Pretty pooped again tonight after some more work today delivering supplies to folks in the Lower East Side of Manhattan, who are desperately in need of water, food, and shelter.
I know this blog has been very Sandy-heavy this week, but honestly, living in NYC it’s really hard to focus on anything else right now.
But it is Friday, so I found plenty of Good News to be talking about today.
First, this is a great column by Jason Gay of the Wall Street Journal, which gets at the heart of New Yorkers like few others things I’ve read this week. Yes, New Yawkers have the well-earned reputation of being obnoxious know-it-alls who think we have it better than anyone, and that tourists and other NY’ers are often nuisances.
But in a crisis, well, it can be a beautiful city to be a part of.
**Next, here’s Newark, New Jersey mayor Cory Booker, doing a little something very few politicians have ever done: He’s inviting those rendered homeless by the storm to stay in his house.
It started innocently enough on Twitter Thursday, when a Newark resident told Booker that she lived near him and was without power, and could she come over?
He said yes, which led to a dozen more people coming to chill at Chez Booker.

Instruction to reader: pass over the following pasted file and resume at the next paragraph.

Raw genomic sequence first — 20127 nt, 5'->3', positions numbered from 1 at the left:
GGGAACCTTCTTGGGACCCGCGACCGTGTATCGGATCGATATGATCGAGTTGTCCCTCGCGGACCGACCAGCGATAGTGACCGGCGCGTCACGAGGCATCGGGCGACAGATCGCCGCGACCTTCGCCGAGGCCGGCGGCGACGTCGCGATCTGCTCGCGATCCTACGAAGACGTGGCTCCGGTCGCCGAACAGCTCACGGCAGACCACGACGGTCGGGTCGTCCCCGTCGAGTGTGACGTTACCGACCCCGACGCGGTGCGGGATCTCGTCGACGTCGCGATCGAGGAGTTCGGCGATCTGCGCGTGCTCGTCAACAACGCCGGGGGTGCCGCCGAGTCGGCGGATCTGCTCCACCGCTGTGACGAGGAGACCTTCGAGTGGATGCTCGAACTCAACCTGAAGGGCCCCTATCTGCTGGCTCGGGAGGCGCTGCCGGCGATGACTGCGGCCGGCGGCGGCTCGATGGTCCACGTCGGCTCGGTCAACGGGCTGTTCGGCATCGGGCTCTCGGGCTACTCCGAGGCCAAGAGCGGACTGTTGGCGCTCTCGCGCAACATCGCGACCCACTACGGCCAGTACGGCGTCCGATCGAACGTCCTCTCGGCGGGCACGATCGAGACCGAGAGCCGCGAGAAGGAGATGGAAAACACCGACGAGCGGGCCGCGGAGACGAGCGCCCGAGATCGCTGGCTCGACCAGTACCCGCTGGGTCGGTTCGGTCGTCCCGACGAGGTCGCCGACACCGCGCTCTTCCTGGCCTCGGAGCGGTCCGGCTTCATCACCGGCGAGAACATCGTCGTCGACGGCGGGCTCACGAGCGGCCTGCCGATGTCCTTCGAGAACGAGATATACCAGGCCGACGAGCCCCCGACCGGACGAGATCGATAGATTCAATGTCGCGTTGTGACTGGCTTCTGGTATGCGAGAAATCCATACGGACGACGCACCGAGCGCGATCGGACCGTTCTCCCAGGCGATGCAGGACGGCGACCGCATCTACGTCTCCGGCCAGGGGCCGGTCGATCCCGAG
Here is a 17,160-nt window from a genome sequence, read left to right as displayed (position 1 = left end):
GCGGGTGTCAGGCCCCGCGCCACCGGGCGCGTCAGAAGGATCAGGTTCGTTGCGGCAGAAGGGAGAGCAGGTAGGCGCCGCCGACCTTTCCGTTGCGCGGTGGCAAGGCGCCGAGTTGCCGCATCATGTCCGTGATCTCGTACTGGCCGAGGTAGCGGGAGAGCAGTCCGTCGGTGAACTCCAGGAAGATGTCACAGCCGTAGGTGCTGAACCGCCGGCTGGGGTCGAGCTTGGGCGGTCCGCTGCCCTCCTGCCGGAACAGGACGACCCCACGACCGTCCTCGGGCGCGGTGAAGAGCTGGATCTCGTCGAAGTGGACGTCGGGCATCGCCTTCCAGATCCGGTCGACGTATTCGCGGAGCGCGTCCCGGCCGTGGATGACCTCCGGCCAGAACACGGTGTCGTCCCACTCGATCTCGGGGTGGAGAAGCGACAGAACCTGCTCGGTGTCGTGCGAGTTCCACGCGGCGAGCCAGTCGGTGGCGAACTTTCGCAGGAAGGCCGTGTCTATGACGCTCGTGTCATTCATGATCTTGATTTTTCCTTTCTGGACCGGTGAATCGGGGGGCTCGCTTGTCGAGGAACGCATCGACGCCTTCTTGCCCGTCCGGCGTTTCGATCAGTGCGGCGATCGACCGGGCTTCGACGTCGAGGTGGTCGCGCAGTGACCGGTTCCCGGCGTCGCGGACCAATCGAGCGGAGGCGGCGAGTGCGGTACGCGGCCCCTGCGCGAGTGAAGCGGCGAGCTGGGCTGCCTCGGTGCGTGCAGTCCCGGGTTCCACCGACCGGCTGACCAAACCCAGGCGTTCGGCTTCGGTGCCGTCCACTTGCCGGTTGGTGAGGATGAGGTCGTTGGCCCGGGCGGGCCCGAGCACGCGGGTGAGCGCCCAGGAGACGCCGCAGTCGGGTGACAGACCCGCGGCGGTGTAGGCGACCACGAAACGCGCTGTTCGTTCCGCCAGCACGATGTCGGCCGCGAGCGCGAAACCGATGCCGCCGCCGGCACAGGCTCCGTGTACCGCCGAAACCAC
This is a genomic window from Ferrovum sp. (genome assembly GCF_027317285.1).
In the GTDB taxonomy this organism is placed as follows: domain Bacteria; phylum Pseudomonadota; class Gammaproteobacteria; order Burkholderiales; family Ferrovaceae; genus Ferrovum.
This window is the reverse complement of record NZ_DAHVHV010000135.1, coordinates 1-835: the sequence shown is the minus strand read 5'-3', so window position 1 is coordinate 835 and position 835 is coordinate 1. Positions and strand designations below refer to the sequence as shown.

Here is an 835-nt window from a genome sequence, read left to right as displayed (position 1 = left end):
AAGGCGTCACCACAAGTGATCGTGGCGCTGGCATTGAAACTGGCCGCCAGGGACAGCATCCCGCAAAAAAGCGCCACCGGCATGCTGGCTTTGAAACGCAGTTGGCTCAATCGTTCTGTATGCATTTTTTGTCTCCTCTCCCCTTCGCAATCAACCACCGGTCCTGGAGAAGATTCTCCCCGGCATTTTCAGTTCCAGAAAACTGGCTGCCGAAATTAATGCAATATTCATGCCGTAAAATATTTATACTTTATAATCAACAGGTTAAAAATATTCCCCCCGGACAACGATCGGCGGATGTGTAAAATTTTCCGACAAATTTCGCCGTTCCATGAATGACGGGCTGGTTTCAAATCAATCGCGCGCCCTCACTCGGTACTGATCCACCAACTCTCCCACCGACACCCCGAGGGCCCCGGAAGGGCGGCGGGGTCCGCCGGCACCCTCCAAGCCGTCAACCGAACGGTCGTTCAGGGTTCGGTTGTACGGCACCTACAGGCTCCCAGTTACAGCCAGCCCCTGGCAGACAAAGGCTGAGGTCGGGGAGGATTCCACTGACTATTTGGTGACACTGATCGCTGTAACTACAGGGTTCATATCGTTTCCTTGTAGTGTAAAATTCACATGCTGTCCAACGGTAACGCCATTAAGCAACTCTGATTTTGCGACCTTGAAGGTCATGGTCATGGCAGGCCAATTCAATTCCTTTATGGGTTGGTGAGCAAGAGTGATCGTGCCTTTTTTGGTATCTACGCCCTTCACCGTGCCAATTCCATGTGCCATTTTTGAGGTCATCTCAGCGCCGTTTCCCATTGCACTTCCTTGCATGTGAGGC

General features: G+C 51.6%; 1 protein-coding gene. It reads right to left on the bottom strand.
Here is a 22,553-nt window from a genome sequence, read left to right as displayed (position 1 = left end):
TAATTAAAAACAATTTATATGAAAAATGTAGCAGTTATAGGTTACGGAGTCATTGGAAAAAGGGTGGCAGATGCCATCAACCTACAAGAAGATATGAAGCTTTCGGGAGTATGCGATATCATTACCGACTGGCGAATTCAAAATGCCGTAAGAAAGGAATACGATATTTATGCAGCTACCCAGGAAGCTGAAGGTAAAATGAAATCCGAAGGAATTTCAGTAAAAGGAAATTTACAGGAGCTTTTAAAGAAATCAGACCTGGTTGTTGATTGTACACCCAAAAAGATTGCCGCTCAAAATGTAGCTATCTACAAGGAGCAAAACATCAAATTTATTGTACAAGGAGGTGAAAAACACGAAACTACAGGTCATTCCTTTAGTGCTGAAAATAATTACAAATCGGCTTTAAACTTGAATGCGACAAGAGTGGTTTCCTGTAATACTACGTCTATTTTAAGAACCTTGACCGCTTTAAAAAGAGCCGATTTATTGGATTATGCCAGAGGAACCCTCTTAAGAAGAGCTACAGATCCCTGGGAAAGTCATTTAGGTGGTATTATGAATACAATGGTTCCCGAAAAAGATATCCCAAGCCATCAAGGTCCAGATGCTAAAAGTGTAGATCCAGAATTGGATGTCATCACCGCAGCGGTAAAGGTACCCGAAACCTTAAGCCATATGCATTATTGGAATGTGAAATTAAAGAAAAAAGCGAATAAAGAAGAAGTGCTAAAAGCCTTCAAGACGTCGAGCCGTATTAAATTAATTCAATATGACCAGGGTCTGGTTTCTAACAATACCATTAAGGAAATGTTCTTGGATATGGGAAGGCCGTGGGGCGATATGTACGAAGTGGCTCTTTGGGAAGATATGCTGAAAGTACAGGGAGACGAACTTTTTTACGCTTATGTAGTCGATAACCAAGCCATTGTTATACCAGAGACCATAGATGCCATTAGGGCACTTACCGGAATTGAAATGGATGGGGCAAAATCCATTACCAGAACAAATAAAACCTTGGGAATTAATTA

Very, very cool. As I said to a friend Thursday night, the NJ governor’s race between Booker and everyone’s new favorite leader, Chris Christie, in two years, is going to one hell of a race.
**Finally, a big controversy Thursday continued to be the city’s lame-brained decision to keep the New York City marathon on schedule Sunday. I understand why they’re doing it (so many thousands flying in, sponsor money, the economic boom to the city it provides every year) but it’s really just a bad, bad move.
However, at least one hotel owner is standing up to the race. Richard Nicotra, who owns a hotel on storm-ravaged Staten Island, has refused to honor marathon runners’ previous room reservations while he allows storm refugees to stay for a few more days.
It’s something many with a conscience would do, but it’s still a nice sight to see someone with priorities higher than the bottom line.